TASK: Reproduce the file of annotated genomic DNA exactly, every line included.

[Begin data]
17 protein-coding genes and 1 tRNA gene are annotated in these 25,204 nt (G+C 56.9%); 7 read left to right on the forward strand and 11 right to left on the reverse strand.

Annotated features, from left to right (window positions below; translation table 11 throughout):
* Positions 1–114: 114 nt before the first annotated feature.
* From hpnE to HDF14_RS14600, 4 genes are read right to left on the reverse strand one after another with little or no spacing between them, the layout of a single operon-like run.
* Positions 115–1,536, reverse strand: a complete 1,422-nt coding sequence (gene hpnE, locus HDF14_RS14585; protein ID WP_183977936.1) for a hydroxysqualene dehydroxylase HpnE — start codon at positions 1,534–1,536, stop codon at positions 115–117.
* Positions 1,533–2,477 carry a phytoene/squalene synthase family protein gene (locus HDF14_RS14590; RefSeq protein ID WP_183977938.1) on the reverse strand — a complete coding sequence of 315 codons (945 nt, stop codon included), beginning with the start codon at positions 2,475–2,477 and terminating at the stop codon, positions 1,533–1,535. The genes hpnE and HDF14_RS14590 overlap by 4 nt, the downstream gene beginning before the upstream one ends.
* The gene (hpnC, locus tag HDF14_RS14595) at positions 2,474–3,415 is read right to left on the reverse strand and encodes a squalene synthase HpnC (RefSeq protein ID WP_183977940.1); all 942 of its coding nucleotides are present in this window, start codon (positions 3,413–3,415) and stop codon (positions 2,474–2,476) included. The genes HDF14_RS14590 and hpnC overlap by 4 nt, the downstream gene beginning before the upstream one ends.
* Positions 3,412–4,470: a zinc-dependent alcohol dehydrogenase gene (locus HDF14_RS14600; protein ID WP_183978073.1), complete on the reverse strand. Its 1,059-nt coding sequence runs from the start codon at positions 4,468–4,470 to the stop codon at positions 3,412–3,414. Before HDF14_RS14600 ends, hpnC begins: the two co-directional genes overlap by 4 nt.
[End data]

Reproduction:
17 protein-coding genes and 1 tRNA gene are annotated in these 25,204 nt (G+C 56.9%); 7 read left to right on the forward strand and 11 right to left on the reverse strand.

Annotated features, from left to right (window positions below; translation table 11 throughout):
* Positions 1–114: 114 nt before the first annotated feature.
* From hpnE to HDF14_RS14600, 4 genes are read right to left on the reverse strand one after another with little or no spacing between them, the layout of a single operon-like run.
* Positions 115–1,536, reverse strand: a complete 1,422-nt coding sequence (gene hpnE, locus HDF14_RS14585; protein ID WP_183977936.1) for a hydroxysqualene dehydroxylase HpnE — start codon at positions 1,534–1,536, stop codon at positions 115–117.
* Positions 1,533–2,477 carry a phytoene/squalene synthase family protein gene (locus HDF14_RS14590; RefSeq protein ID WP_183977938.1) on the reverse strand — a complete coding sequence of 315 codons (945 nt, stop codon included), beginning with the start codon at positions 2,475–2,477 and terminating at the stop codon, positions 1,533–1,535. The genes hpnE and HDF14_RS14590 overlap by 4 nt, the downstream gene beginning before the upstream one ends.
* The gene (hpnC, locus tag HDF14_RS14595) at positions 2,474–3,415 is read right to left on the reverse strand and encodes a squalene synthase HpnC (RefSeq protein ID WP_183977940.1); all 942 of its coding nucleotides are present in this window, start codon (positions 3,413–3,415) and stop codon (positions 2,474–2,476) included. The genes HDF14_RS14590 and hpnC overlap by 4 nt, the downstream gene beginning before the upstream one ends.
* Positions 3,412–4,470: a zinc-dependent alcohol dehydrogenase gene (locus HDF14_RS14600; protein ID WP_183978073.1), complete on the reverse strand. Its 1,059-nt coding sequence runs from the start codon at positions 4,468–4,470 to the stop codon at positions 3,412–3,414. Before HDF14_RS14600 ends, hpnC begins: the two co-directional genes overlap by 4 nt.